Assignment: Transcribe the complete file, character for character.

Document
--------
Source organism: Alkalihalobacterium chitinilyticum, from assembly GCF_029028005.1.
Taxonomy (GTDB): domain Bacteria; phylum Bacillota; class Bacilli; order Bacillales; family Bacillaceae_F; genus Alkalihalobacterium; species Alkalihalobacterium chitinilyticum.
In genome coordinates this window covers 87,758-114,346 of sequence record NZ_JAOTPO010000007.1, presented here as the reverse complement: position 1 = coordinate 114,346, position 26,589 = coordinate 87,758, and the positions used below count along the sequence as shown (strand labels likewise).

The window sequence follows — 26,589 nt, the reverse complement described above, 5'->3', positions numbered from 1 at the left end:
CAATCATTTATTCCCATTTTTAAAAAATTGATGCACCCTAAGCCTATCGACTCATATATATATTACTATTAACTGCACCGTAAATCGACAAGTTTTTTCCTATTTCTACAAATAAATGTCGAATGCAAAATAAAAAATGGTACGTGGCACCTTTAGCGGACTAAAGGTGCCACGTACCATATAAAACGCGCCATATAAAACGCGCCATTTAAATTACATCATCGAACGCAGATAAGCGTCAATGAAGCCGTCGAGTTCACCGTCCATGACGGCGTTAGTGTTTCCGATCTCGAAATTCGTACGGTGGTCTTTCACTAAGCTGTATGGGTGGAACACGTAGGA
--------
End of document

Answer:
Source organism: Alkalihalobacterium chitinilyticum, from assembly GCF_029028005.1.
Taxonomy (GTDB): domain Bacteria; phylum Bacillota; class Bacilli; order Bacillales; family Bacillaceae_F; genus Alkalihalobacterium; species Alkalihalobacterium chitinilyticum.
In genome coordinates this window covers 87,758-114,346 of sequence record NZ_JAOTPO010000007.1, presented here as the reverse complement: position 1 = coordinate 114,346, position 26,589 = coordinate 87,758, and the positions used below count along the sequence as shown (strand labels likewise).

The window sequence follows — 26,589 nt, the reverse complement described above, 5'->3', positions numbered from 1 at the left end:
CAATCATTTATTCCCATTTTTAAAAAATTGATGCACCCTAAGCCTATCGACTCATATATATATTACTATTAACTGCACCGTAAATCGACAAGTTTTTTCCTATTTCTACAAATAAATGTCGAATGCAAAATAAAAAATGGTACGTGGCACCTTTAGCGGACTAAAGGTGCCACGTACCATATAAAACGCGCCATATAAAACGCGCCATTTAAATTACATCATCGAACGCAGATAAGCGTCAATGAAGCCGTCGAGTTCACCGTCCATGACGGCGTTAGTGTTTCCGATCTCGAAATTCGTACGGTGGTCTTTCACTAAGCTGTATGGGTGGAACACGTAGGA